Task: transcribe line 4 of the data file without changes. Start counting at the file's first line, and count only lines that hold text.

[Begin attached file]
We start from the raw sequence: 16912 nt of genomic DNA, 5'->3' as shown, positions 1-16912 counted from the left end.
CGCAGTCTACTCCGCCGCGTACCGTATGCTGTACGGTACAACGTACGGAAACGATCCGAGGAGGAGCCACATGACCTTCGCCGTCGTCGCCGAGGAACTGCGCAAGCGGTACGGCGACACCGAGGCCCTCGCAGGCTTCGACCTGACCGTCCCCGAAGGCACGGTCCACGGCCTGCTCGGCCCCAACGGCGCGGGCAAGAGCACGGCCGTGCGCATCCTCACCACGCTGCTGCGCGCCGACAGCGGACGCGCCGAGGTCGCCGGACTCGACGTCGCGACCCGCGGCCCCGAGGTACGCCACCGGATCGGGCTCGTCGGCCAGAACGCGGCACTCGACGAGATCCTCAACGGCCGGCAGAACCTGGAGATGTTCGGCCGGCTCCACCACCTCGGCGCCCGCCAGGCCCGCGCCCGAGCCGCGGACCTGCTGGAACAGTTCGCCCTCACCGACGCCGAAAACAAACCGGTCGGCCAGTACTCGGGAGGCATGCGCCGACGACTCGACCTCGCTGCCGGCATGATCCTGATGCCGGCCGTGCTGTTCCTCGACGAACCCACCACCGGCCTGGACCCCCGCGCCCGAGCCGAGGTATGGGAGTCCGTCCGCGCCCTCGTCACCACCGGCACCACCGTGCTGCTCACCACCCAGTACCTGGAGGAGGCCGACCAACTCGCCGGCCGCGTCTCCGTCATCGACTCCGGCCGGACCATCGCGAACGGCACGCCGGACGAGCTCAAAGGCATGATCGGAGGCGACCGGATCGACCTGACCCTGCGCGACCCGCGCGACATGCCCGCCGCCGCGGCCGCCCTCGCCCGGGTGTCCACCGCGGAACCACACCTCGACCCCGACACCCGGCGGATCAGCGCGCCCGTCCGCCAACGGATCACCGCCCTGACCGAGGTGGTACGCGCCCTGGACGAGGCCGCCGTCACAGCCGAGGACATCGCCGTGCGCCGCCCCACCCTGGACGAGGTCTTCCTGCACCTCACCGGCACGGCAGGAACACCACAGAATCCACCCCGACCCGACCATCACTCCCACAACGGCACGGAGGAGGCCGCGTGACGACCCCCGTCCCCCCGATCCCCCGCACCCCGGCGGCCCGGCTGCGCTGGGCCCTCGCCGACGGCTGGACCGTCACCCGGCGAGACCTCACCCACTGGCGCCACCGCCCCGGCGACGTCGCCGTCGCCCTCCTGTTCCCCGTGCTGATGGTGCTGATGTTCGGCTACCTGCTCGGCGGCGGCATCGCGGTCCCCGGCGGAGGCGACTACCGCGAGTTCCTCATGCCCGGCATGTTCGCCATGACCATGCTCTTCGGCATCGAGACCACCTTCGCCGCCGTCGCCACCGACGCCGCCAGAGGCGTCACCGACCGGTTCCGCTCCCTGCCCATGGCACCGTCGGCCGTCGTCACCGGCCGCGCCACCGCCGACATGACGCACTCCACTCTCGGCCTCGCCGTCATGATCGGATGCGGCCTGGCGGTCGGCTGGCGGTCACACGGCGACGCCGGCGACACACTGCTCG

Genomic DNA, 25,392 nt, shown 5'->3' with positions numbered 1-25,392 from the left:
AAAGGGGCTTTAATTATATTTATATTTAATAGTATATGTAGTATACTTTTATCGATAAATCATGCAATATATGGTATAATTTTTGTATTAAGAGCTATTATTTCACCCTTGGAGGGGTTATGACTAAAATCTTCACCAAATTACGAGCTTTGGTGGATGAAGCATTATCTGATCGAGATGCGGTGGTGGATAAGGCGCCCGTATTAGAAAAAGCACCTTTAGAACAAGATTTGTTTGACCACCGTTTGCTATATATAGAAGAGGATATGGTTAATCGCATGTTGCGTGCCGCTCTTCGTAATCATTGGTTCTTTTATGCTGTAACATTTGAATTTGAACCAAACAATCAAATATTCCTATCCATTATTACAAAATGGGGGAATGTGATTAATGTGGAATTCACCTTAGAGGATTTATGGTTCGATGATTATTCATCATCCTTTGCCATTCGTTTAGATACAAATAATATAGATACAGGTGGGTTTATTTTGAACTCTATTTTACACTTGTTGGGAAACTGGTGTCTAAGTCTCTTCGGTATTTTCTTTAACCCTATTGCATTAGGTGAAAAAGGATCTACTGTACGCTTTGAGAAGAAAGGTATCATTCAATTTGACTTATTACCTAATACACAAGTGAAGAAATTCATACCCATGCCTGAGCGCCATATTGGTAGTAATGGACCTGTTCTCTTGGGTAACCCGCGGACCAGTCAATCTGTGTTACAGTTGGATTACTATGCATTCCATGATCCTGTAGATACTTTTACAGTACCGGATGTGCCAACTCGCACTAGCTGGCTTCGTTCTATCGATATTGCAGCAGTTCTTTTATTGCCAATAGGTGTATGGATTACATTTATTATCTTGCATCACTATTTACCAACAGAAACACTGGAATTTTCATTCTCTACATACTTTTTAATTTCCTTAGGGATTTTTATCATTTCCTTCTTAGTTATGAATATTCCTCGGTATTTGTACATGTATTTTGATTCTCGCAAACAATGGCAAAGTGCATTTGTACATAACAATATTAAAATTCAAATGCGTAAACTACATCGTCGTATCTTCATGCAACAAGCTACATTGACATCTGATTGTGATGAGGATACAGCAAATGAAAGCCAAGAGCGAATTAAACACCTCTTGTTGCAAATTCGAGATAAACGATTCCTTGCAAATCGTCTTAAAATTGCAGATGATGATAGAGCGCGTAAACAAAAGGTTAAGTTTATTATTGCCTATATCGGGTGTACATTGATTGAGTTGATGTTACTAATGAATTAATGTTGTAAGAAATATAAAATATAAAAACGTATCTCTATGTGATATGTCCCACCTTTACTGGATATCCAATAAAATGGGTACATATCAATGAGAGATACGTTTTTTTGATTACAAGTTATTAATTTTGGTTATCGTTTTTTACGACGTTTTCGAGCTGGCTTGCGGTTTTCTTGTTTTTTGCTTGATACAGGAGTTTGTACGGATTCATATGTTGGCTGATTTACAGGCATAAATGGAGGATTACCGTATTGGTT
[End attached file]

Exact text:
AAAGGGGCTTTAATTATATTTATATTTAATAGTATATGTAGTATACTTTTATCGATAAATCATGCAATATATGGTATAATTTTTGTATTAAGAGCTATTATTTCACCCTTGGAGGGGTTATGACTAAAATCTTCACCAAATTACGAGCTTTGGTGGATGAAGCATTATCTGATCGAGATGCGGTGGTGGATAAGGCGCCCGTATTAGAAAAAGCACCTTTAGAACAAGATTTGTTTGACCACCGTTTGCTATATATAGAAGAGGATATGGTTAATCGCATGTTGCGTGCCGCTCTTCGTAATCATTGGTTCTTTTATGCTGTAACATTTGAATTTGAACCAAACAATCAAATATTCCTATCCATTATTACAAAATGGGGGAATGTGATTAATGTGGAATTCACCTTAGAGGATTTATGGTTCGATGATTATTCATCATCCTTTGCCATTCGTTTAGATACAAATAATATAGATACAGGTGGGTTTATTTTGAACTCTATTTTACACTTGTTGGGAAACTGGTGTCTAAGTCTCTTCGGTATTTTCTTTAACCCTATTGCATTAGGTGAAAAAGGATCTACTGTACGCTTTGAGAAGAAAGGTATCATTCAATTTGACTTATTACCTAATACACAAGTGAAGAAATTCATACCCATGCCTGAGCGCCATATTGGTAGTAATGGACCTGTTCTCTTGGGTAACCCGCGGACCAGTCAATCTGTGTTACAGTTGGATTACTATGCATTCCATGATCCTGTAGATACTTTTACAGTACCGGATGTGCCAACTCGCACTAGCTGGCTTCGTTCTATCGATATTGCAGCAGTTCTTTTATTGCCAATAGGTGTATGGATTACATTTATTATCTTGCATCACTATTTACCAACAGAAACACTGGAATTTTCATTCTCTACATACTTTTTAATTTCCTTAGGGATTTTTATCATTTCCTTCTTAGTTATGAATATTCCTCGGTATTTGTACATGTATTTTGATTCTCGCAAACAATGGCAAAGTGCATTTGTACATAACAATATTAAAATTCAAATGCGTAAACTACATCGTCGTATCTTCATGCAACAAGCTACATTGACATCTGATTGTGATGAGGATACAGCAAATGAAAGCCAAGAGCGAATTAAACACCTCTTGTTGCAAATTCGAGATAAACGATTCCTTGCAAATCGTCTTAAAATTGCAGATGATGATAGAGCGCGTAAACAAAAGGTTAAGTTTATTATTGCCTATATCGGGTGTACATTGATTGAGTTGATGTTACTAATGAATTAATGTTGTAAGAAATATAAAATATAAAAACGTATCTCTATGTGATATGTCCCACCTTTACTGGATATCCAATAAAATGGGTACATATCAATGAGAGATACGTTTTTTTGATTACAAGTTATTAATTTTGGTTATCGTTTTTTACGACGTTTTCGAGCTGGCTTGCGGTTTTCTTGTTTTTTGCTTGATACAGGAGTTTGTACGGATTCATATGTTGGCTGATTTACAGGCATAAATGGAGGATTACCGTATTGGTT